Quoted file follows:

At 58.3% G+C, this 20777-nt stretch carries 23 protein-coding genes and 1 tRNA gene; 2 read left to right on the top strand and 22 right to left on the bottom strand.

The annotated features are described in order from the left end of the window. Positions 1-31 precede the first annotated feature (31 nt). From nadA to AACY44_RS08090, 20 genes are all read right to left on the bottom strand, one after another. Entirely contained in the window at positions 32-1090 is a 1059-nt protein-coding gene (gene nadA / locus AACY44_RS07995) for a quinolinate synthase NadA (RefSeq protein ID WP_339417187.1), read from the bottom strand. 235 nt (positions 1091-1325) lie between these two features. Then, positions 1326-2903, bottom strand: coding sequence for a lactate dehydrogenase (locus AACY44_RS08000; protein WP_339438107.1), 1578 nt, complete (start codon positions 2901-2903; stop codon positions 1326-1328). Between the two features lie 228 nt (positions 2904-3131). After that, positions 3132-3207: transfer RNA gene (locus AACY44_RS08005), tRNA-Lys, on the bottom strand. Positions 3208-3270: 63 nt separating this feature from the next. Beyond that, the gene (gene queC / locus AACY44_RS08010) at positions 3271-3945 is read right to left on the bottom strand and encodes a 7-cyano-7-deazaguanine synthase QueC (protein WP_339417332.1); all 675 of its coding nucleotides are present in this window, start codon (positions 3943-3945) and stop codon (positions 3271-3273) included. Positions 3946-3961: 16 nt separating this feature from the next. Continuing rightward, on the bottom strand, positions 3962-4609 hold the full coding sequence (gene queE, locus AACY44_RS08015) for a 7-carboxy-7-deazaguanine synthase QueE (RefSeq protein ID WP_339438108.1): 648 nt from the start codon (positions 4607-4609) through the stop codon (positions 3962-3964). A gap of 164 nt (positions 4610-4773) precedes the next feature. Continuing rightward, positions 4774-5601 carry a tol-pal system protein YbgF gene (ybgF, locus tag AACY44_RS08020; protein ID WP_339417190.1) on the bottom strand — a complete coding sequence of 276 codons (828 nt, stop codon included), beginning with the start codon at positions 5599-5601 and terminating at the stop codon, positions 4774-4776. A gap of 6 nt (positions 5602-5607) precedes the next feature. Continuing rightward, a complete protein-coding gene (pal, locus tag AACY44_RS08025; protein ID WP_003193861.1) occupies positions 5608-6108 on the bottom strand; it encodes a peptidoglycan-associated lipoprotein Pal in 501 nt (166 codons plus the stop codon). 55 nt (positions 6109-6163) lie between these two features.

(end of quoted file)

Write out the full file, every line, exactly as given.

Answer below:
At 58.3% G+C, this 20777-nt stretch carries 23 protein-coding genes and 1 tRNA gene; 2 read left to right on the top strand and 22 right to left on the bottom strand.

The annotated features are described in order from the left end of the window. Positions 1-31 precede the first annotated feature (31 nt). From nadA to AACY44_RS08090, 20 genes are all read right to left on the bottom strand, one after another. Entirely contained in the window at positions 32-1090 is a 1059-nt protein-coding gene (gene nadA / locus AACY44_RS07995) for a quinolinate synthase NadA (RefSeq protein ID WP_339417187.1), read from the bottom strand. 235 nt (positions 1091-1325) lie between these two features. Then, positions 1326-2903, bottom strand: coding sequence for a lactate dehydrogenase (locus AACY44_RS08000; protein WP_339438107.1), 1578 nt, complete (start codon positions 2901-2903; stop codon positions 1326-1328). Between the two features lie 228 nt (positions 2904-3131). After that, positions 3132-3207: transfer RNA gene (locus AACY44_RS08005), tRNA-Lys, on the bottom strand. Positions 3208-3270: 63 nt separating this feature from the next. Beyond that, the gene (gene queC / locus AACY44_RS08010) at positions 3271-3945 is read right to left on the bottom strand and encodes a 7-cyano-7-deazaguanine synthase QueC (protein WP_339417332.1); all 675 of its coding nucleotides are present in this window, start codon (positions 3943-3945) and stop codon (positions 3271-3273) included. Positions 3946-3961: 16 nt separating this feature from the next. Continuing rightward, on the bottom strand, positions 3962-4609 hold the full coding sequence (gene queE, locus AACY44_RS08015) for a 7-carboxy-7-deazaguanine synthase QueE (RefSeq protein ID WP_339438108.1): 648 nt from the start codon (positions 4607-4609) through the stop codon (positions 3962-3964). A gap of 164 nt (positions 4610-4773) precedes the next feature. Continuing rightward, positions 4774-5601 carry a tol-pal system protein YbgF gene (ybgF, locus tag AACY44_RS08020; protein ID WP_339417190.1) on the bottom strand — a complete coding sequence of 276 codons (828 nt, stop codon included), beginning with the start codon at positions 5599-5601 and terminating at the stop codon, positions 4774-4776. A gap of 6 nt (positions 5602-5607) precedes the next feature. Continuing rightward, a complete protein-coding gene (pal, locus tag AACY44_RS08025; protein ID WP_003193861.1) occupies positions 5608-6108 on the bottom strand; it encodes a peptidoglycan-associated lipoprotein Pal in 501 nt (166 codons plus the stop codon). 55 nt (positions 6109-6163) lie between these two features.